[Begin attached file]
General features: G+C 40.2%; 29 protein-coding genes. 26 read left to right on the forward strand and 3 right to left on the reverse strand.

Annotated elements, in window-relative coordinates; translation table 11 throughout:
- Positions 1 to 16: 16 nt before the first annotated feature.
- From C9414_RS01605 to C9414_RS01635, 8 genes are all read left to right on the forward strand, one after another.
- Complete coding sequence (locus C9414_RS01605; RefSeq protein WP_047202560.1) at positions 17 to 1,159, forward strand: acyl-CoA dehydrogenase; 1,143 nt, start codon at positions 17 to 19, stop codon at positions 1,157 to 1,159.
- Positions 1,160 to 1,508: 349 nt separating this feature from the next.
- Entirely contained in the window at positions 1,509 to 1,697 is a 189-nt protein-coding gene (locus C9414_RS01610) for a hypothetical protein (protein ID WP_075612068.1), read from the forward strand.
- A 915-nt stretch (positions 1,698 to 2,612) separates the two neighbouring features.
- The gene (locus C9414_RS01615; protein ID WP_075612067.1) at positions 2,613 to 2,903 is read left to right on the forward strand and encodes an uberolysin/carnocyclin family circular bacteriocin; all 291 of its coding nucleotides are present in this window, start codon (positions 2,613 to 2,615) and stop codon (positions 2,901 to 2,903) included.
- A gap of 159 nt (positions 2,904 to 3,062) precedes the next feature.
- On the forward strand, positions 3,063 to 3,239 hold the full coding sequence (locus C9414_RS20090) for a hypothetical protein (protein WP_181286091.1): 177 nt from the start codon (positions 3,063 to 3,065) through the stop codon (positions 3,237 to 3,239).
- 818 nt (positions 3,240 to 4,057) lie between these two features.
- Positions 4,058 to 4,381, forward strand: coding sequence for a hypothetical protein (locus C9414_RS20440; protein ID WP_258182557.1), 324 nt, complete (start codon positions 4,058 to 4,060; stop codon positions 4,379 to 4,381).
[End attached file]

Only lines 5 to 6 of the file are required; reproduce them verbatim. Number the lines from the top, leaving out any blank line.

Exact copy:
- Complete coding sequence (locus C9414_RS01605; RefSeq protein WP_047202560.1) at positions 17 to 1,159, forward strand: acyl-CoA dehydrogenase; 1,143 nt, start codon at positions 17 to 19, stop codon at positions 1,157 to 1,159.
- Positions 1,160 to 1,508: 349 nt separating this feature from the next.